In fact, this made Maze something of a trendsetter because this approach turned out to be so lucrative for the criminals that it’s now become standard for several notorious ransomware gangs, including REvil/Sodinokibi, DoppelPaymer, JSWorm/Nemty/Nefilim, RagnarLocker, and Snatch.
The authors of the Maze ransomware maintain a website where they list their recent victims and publish a partial or a full dump of the documents they have managed to exfiltrate following a network compromise.
Website with leaked data published by Maze operators
In June 2020, the criminals behind Maze teamed up with two other threat actor groups, LockBit and RagnarLocker, essentially forming a ‘ransomware cartel’. The data stolen by these groups now gets published on the blog maintained by the Maze operators.
It wasn’t just the hosting of exfiltrated documents where the criminals pooled their efforts – apparently they are also sharing their expertise. Maze now uses execution techniques that were previously only used by RagnarLocker.
The Maze ransomware is typically distributed as a PE binary (EXE or DLL depending on the specific scenario) which is developed in C/C++ and obfuscated by a custom protector. It employs various tricks to hinder static analysis, including dynamic API function imports, control flow obfuscation using conditional jumps, replacing RET with JMP dword ptr [esp-4], replacing CALL with PUSH + JMP, and several other techniques.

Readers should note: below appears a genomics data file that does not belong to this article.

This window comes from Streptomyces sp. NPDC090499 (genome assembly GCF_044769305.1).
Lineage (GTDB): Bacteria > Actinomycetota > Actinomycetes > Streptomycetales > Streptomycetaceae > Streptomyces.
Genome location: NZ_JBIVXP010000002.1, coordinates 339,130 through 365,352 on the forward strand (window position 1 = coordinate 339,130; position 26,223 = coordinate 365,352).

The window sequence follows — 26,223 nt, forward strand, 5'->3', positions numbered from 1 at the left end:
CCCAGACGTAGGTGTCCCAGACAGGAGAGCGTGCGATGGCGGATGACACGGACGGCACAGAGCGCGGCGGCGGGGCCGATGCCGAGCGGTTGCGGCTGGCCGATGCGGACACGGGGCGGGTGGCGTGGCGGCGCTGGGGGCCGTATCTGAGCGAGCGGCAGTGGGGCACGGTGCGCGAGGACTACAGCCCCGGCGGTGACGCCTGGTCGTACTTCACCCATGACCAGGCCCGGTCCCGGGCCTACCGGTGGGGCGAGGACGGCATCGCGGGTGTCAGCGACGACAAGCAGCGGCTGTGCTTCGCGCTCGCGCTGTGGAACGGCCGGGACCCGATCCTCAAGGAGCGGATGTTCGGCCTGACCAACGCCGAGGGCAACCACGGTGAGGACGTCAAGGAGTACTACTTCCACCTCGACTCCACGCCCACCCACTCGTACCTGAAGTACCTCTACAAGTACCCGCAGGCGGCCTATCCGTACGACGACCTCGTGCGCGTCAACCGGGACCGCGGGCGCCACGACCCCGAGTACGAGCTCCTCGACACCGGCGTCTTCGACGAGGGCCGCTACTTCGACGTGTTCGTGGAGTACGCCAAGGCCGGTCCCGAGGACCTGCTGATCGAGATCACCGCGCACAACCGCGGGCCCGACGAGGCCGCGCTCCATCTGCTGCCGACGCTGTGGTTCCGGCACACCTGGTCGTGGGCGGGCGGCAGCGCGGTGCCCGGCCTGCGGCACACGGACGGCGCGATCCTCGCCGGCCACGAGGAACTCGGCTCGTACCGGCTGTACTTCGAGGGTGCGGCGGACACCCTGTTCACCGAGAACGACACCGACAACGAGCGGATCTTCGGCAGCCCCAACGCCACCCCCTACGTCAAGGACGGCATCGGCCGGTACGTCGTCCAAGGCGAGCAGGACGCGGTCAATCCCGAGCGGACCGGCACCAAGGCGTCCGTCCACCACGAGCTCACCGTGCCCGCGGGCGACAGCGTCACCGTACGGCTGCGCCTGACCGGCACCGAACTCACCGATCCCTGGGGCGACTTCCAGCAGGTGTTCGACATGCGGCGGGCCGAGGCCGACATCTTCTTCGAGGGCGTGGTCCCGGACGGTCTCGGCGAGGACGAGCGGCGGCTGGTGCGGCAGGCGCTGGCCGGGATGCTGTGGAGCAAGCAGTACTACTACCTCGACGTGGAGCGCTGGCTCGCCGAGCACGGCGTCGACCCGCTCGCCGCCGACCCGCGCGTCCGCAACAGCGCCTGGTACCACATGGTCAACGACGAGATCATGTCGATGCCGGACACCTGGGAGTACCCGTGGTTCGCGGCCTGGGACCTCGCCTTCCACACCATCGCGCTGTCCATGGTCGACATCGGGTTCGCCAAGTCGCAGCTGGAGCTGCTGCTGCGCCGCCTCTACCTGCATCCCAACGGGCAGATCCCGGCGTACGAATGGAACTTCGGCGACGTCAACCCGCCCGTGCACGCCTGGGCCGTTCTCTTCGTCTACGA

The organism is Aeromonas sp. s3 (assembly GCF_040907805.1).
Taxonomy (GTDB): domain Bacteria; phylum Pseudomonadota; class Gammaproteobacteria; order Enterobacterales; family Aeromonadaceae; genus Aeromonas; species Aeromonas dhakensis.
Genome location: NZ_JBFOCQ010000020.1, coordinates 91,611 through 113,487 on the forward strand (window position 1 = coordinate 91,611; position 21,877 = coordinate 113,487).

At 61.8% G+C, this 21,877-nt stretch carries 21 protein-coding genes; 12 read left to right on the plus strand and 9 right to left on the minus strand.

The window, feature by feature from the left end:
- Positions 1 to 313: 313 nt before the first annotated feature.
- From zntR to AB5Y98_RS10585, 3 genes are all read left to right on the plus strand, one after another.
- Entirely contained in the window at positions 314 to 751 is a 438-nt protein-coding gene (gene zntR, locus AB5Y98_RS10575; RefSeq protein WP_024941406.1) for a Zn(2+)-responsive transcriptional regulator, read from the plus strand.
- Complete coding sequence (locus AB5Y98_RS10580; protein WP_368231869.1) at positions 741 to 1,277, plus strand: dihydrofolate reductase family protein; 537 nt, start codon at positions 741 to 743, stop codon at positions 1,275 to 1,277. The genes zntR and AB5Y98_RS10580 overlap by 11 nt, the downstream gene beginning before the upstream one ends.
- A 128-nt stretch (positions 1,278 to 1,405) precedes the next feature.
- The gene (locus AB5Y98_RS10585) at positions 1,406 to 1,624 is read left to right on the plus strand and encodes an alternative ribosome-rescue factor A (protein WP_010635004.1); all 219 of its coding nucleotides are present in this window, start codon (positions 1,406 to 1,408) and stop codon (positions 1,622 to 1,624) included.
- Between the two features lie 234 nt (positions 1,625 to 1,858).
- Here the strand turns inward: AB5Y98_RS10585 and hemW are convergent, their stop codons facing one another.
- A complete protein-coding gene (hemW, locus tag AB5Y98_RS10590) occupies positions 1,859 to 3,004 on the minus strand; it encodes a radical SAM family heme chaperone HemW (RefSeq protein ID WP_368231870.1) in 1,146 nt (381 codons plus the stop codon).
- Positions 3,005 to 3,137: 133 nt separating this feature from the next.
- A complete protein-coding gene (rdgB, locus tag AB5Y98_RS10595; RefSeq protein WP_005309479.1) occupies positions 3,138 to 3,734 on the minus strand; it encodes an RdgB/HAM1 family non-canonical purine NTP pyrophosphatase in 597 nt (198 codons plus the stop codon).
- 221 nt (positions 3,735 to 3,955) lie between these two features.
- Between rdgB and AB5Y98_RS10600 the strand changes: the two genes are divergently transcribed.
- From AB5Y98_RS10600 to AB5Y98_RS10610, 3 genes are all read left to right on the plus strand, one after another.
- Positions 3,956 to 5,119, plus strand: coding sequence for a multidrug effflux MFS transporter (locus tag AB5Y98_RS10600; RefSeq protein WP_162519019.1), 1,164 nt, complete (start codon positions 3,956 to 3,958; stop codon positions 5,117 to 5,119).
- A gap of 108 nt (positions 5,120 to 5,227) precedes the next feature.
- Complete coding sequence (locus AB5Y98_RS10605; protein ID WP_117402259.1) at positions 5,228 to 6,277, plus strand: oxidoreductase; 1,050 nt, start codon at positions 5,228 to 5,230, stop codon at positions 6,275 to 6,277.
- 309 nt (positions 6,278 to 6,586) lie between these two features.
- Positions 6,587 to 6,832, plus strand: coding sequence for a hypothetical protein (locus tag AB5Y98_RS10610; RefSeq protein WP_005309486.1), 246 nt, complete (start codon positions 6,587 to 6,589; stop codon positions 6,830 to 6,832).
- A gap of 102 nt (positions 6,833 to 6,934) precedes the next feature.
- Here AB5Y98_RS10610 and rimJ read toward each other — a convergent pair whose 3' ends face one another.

To counter dynamic analysis, this Trojan will also terminate processes typically used by researchers, e.g. procmon, procexp, ida, x32dbg, etc.
The cryptographic scheme used by Maze consists of several levels:
This scheme is a variation of a more or less typical approach used by developers of modern ransomware. It allows the operators to keep their master private RSA key secret when selling decryptors for each individual victim, and it also ensures that a decryptor purchased by one victim won’t help others.
When executing on a machine, Maze ransomware will also attempt to determine what kind of PC it has infected. It tries to distinguish between different types of system (‘backup server’, ‘domain controller’, ‘standalone server’, etc.). Using this information in the ransom note, the Trojan aims to further scare the victims into thinking that the criminals know everything about the affected network.
Strings that Maze uses to generate the ransom note
Fragment of the procedure that generates the ransom note
Ransomware is evolving day by day, meaning a reactive approach to avoid and prevent infection is not profitable. The best defense against ransomware is proactive prevention because often it is too late to recover data once they have been encrypted.
There are a number of recommendations that may help prevent attacks like these:
Kaspersky products protect against this ransomware, detecting it as Trojan-Ransom.Win32.Maze; it is blocked by Behavior-based Protection as PDM:Trojan.Win32.Generic.
We safeguard our customers with the best Ransomware Protection technologies.
TIP Cloud Sandbox report summary and execution map with mapping on MITRE ATT&CK Framework